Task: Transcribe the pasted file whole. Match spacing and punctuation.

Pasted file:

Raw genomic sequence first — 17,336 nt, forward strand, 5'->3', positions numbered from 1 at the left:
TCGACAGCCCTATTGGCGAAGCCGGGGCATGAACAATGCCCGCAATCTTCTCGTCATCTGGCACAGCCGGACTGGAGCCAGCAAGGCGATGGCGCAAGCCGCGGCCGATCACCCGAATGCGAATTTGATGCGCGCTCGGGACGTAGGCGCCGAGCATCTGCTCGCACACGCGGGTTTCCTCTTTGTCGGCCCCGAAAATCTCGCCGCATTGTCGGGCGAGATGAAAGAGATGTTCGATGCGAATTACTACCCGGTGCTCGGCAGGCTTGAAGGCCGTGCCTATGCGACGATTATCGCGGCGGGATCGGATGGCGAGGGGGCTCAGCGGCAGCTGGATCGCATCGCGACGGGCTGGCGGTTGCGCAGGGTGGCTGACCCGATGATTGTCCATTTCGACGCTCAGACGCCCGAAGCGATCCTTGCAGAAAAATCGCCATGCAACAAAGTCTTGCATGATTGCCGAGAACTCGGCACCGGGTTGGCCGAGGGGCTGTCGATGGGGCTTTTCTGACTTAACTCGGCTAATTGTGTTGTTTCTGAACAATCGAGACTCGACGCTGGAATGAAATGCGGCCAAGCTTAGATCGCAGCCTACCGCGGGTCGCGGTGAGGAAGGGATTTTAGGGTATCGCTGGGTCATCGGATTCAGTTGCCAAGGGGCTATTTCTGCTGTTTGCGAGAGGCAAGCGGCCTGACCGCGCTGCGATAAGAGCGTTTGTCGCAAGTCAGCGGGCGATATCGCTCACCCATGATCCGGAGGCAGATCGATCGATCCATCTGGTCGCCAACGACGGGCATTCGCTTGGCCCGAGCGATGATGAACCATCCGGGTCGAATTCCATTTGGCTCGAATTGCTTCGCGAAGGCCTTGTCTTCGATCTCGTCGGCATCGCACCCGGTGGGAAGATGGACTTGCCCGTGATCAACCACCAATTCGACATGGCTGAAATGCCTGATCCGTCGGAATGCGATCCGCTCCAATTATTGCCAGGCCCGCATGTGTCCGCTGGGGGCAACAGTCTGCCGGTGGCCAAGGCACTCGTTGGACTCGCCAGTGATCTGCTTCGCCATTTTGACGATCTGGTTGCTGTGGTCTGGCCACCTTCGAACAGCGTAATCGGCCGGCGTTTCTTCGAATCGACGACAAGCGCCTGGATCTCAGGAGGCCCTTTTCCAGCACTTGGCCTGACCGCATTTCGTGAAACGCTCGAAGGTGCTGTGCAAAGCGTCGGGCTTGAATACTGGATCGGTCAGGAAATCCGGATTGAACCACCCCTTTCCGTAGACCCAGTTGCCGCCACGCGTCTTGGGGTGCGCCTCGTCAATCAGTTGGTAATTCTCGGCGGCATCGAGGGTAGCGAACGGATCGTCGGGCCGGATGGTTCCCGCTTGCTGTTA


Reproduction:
Raw genomic sequence first — 17,336 nt, forward strand, 5'->3', positions numbered from 1 at the left:
TCGACAGCCCTATTGGCGAAGCCGGGGCATGAACAATGCCCGCAATCTTCTCGTCATCTGGCACAGCCGGACTGGAGCCAGCAAGGCGATGGCGCAAGCCGCGGCCGATCACCCGAATGCGAATTTGATGCGCGCTCGGGACGTAGGCGCCGAGCATCTGCTCGCACACGCGGGTTTCCTCTTTGTCGGCCCCGAAAATCTCGCCGCATTGTCGGGCGAGATGAAAGAGATGTTCGATGCGAATTACTACCCGGTGCTCGGCAGGCTTGAAGGCCGTGCCTATGCGACGATTATCGCGGCGGGATCGGATGGCGAGGGGGCTCAGCGGCAGCTGGATCGCATCGCGACGGGCTGGCGGTTGCGCAGGGTGGCTGACCCGATGATTGTCCATTTCGACGCTCAGACGCCCGAAGCGATCCTTGCAGAAAAATCGCCATGCAACAAAGTCTTGCATGATTGCCGAGAACTCGGCACCGGGTTGGCCGAGGGGCTGTCGATGGGGCTTTTCTGACTTAACTCGGCTAATTGTGTTGTTTCTGAACAATCGAGACTCGACGCTGGAATGAAATGCGGCCAAGCTTAGATCGCAGCCTACCGCGGGTCGCGGTGAGGAAGGGATTTTAGGGTATCGCTGGGTCATCGGATTCAGTTGCCAAGGGGCTATTTCTGCTGTTTGCGAGAGGCAAGCGGCCTGACCGCGCTGCGATAAGAGCGTTTGTCGCAAGTCAGCGGGCGATATCGCTCACCCATGATCCGGAGGCAGATCGATCGATCCATCTGGTCGCCAACGACGGGCATTCGCTTGGCCCGAGCGATGATGAACCATCCGGGTCGAATTCCATTTGGCTCGAATTGCTTCGCGAAGGCCTTGTCTTCGATCTCGTCGGCATCGCACCCGGTGGGAAGATGGACTTGCCCGTGATCAACCACCAATTCGACATGGCTGAAATGCCTGATCCGTCGGAATGCGATCCGCTCCAATTATTGCCAGGCCCGCATGTGTCCGCTGGGGGCAACAGTCTGCCGGTGGCCAAGGCACTCGTTGGACTCGCCAGTGATCTGCTTCGCCATTTTGACGATCTGGTTGCTGTGGTCTGGCCACCTTCGAACAGCGTAATCGGCCGGCGTTTCTTCGAATCGACGACAAGCGCCTGGATCTCAGGAGGCCCTTTTCCAGCACTTGGCCTGACCGCATTTCGTGAAACGCTCGAAGGTGCTGTGCAAAGCGTCGGGCTTGAATACTGGATCGGTCAGGAAATCCGGATTGAACCACCCCTTTCCGTAGACCCAGTTGCCGCCACGCGTCTTGGGGTGCGCCTCGTCAATCAGTTGGTAATTCTCGGCGGCATCGAGGGTAGCGAACGGATCGTCGGGCCGGATGGTTCCCGCTTGCTGTTA